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Since baryons (e.g. protons, neutrons) are composite particles it should be possible to split them apart. If so, is it then possible to extract useable energy out of the splitting of baryons in analogy to nuclear fission?

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My guess is that it'd take a lot more energy to split the proton than you'd get out, but I'll let someone else more qualified than me answer this one. –  Kyle Kanos Jan 11 at 18:54
    
The usable part of your question definitely makes the answer no with current technology. –  Brandon Enright Jan 12 at 4:37
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4 Answers

up vote 4 down vote accepted

In the standard model, baryon number is conserved. The proton, being the lightest baryon, is then stable. Anything you change it into has higher mass and will absorb energy. All other baryons are unstable in isolation and will decay, releasing energy. Unfortunately, free baryons aside from protons are hard to come by. Generally they must be produced, and energy conservation demands that takes at least as much energy as you will get out.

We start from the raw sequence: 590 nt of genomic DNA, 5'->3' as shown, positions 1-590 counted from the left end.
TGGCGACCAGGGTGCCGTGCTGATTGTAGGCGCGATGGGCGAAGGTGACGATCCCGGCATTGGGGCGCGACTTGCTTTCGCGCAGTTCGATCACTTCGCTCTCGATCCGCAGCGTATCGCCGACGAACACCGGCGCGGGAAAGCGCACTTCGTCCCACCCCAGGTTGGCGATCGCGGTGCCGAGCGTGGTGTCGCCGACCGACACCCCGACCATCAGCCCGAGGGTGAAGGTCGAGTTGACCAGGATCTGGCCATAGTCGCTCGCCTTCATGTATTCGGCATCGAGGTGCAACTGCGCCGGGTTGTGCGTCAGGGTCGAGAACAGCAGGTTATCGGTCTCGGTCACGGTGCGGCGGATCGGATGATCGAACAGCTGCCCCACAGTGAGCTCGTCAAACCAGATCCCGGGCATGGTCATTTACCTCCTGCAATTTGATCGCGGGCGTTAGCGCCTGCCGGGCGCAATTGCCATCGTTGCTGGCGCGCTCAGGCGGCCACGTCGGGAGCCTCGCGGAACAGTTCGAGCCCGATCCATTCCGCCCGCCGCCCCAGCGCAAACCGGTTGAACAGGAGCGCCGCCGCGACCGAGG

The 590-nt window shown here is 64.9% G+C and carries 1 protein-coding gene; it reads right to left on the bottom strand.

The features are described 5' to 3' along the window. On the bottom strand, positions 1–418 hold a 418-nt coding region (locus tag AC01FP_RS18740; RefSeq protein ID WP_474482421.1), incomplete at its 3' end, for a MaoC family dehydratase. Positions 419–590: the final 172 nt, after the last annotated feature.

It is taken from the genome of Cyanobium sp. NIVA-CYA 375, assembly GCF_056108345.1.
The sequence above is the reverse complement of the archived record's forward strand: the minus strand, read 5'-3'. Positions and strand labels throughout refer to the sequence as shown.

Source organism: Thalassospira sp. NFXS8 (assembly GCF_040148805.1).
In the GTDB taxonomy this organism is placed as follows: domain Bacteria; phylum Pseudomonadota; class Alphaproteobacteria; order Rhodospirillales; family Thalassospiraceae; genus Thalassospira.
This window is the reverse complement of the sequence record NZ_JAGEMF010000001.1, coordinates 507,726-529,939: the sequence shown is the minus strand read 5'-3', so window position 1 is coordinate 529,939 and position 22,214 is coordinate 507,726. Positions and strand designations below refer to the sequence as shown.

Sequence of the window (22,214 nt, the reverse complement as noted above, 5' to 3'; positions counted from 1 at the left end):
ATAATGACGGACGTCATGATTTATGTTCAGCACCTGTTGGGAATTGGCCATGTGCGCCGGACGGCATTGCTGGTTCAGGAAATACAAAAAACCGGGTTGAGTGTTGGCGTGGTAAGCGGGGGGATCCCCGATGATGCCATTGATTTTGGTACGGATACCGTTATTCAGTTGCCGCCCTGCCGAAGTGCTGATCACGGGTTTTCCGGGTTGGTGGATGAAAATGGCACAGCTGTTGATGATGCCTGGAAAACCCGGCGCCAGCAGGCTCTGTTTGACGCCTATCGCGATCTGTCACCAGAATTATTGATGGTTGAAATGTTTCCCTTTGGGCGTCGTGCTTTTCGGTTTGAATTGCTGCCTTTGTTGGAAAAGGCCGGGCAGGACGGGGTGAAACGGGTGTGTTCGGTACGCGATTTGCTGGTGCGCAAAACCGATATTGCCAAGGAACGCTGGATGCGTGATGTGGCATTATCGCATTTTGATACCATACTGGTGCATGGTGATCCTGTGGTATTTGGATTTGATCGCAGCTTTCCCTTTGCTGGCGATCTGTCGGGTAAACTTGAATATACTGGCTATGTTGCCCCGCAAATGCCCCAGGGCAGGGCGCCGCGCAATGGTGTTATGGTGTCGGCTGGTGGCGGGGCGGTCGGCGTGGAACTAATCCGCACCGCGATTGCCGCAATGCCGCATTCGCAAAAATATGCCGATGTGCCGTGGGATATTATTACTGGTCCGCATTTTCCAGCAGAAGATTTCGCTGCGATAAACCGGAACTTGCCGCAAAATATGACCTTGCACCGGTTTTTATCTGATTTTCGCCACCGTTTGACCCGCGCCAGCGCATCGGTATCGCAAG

In some models, baryon number is not conserved and you could imagine finding a way to trigger proton decay, which would release energy. It seems quite unlikely.

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So one cannot fire an electron onto a proton and by that converting it into a neutron (inverse beta decay/electron capture), waiting for the neutron to beta decay and hope that the electron that comes out has more energy than the electron that I used to begin with? But what if that happens in a radioactive nucleus or otherwise exited nucleus? Couldn't the electron that comes out have a bit more energy than the incoming one, by taking with it some energy from the nucleus? –  asmaier Jan 11 at 20:11
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The fact that the neutron beta decays says that it has more mass than proton + electron, so you can't gain that way. In radioactive nuclei, you need to consider the binding energy of the parent and daughter nuclei. Natural decays increase the binding energy, and that is where the released energy comes from. –  Ross Millikan Jan 11 at 20:31
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As a technical point, baryon and lepton number are not actually conserved in the standard model (electroweak theory). There is a solution to the electroweak field equations, called a sphaleron, that conserves B-L, not B and L separately. It converts 3 baryons into 3 antileptons. This is a non-perturbative solution so you cannot draw a Feynman diagram for the process. It is a high energy/temperature field configuration. At normal energies/temperatures, B and L, can be treated as being conserved. –  Craig J Copi Jan 12 at 5:56